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Anyone can publish anything on the Internet. Just because you read it on Wikipedia does not mean it is true. Be careful when selecting sources, especially websites. Always EVALUATE your sources!
Critical Evaluation of Information
Critical Evaluation of Information
From Kathy Schrock's Guide to Everything, this page contains Critical Evaluation Surveys, Critical Evaluation Information and Lesson Plans, and Sites to Use for Demonstrating Critical Evaluation.
Apply the CRAAP Test to evaluate your sources. The CRAAP Test Criteria are: Currency, Relevance, Authority, Accuracy, and Purpose / Point-of-View.
Adapted from the CRAAP Test by Meriam Library, California State University at Chico
The timeliness of the source.
What is the date of publication? Is there a newer edition?
Science, medicine, and technology demand the most recent information and developments.
History, literature, and other humanities may require older information.
If you need historical perspective, then you will obviously use older sources.
Did your professor set any limits on how old your sources may be?
As a general rule, sources published within the last 5 to 10 years are appropriate.
The uniqueness of the content and its importance for your needs.
Does the source help answer your research question?
What is the depth and breadth of the information presented?
Does the source provide the information you need?
Does it offer sufficient information related to your needs/purpose?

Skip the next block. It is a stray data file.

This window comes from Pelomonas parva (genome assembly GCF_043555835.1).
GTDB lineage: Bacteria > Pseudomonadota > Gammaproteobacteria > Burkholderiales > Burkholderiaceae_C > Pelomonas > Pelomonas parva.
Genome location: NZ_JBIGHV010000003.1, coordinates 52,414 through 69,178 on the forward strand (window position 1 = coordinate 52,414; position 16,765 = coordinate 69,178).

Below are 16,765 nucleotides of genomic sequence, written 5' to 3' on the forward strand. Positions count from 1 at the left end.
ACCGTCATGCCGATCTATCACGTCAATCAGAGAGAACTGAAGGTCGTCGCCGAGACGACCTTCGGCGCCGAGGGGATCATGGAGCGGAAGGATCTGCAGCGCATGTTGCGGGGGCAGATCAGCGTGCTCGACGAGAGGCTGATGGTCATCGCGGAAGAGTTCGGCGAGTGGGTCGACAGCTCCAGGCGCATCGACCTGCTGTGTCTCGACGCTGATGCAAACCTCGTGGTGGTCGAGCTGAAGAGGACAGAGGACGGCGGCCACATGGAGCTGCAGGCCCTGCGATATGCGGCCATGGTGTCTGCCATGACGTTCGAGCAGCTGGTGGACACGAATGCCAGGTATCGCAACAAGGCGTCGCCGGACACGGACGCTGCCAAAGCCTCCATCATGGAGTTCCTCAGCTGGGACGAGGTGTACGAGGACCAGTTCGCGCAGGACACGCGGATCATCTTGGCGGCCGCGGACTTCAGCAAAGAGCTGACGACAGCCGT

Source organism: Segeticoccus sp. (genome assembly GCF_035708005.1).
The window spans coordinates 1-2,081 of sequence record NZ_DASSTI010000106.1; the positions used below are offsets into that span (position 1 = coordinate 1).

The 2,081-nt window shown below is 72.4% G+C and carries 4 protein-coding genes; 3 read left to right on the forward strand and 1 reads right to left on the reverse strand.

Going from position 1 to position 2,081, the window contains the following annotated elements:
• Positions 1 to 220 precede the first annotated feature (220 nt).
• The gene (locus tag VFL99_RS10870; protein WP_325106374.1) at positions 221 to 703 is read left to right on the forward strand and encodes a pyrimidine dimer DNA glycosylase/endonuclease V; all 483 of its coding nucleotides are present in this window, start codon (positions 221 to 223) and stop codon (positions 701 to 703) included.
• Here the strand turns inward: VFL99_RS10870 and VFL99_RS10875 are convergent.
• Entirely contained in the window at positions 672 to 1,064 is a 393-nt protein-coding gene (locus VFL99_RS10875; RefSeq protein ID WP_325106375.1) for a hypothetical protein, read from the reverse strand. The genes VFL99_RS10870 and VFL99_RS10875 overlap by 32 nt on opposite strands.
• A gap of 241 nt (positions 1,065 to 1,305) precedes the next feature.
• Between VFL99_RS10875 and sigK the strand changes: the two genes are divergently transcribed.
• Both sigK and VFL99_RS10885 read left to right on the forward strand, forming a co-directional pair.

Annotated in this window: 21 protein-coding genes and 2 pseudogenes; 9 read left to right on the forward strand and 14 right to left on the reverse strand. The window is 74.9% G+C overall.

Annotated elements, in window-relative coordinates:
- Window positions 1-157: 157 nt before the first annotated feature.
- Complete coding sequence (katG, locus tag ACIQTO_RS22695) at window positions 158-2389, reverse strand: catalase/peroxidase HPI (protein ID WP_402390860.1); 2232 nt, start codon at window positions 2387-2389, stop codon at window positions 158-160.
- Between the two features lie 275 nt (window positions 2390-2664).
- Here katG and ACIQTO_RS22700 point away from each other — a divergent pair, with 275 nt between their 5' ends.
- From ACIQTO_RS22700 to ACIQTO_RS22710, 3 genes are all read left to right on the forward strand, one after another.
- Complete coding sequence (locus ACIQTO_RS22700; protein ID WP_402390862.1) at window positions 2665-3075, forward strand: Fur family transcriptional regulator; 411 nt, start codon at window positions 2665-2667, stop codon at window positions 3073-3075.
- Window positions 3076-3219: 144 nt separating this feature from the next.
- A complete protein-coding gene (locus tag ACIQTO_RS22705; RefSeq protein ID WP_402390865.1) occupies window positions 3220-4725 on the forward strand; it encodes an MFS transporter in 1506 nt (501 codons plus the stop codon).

Would you be comfortable using this source for a research paper?
Who is the intended audience - general public, professionals in the field, practitioners?
Is the information unique?
The author's credibility and expertise on the topic. The publisher's reputation.
Who is the author? Is he or she an authority in the topic? What kind of reputation does he or she have?
Is the author a journalist, researcher, professional, politician?
Can you find any information on the author's credentials,education, or expertise?
Who is the publisher? Is it an academic press or popular press?
Is the author or publisher known to have a certain bias or viewpoint?
Is the author affiliated with an organization or institution? What do you know about the organization or institution?
Does the URL reveal anything about the author or organization?
Examples: .com, .edu, .gov, .net, .org
Reliability, truthfulness, and correctness of the informational content.
Where does the information come from? (consider the author and publisher)
Are the original sources of information listed? Are there footnotes? Is there a works cited/reference page?
Can you verify any of the information in independent sources (such as a book), or from your own knowledge?
Based upon your knowledge of the subject, does the information seem accurate?
Has the information been reviewed or refereed by subject professionals?
Does the language or tone seem biased?
Is the information easy to understand?
Is it well written? Are there spelling, grammar, or other errors?
The presence of bias or prejudice. The reason the source exists.
Is the content free of bias?
Are possible biases clearly stated/easily detected?
For periodicals -- Are the advertising and informational content easy to distinguish?
Is it an editorial?
Why was the source published - to inform, teach, educate, enlighten, sell, persuade?
What is the author's intent or message?
Is the purpose of the page clearly stated? Does the content achieve its intended purpose?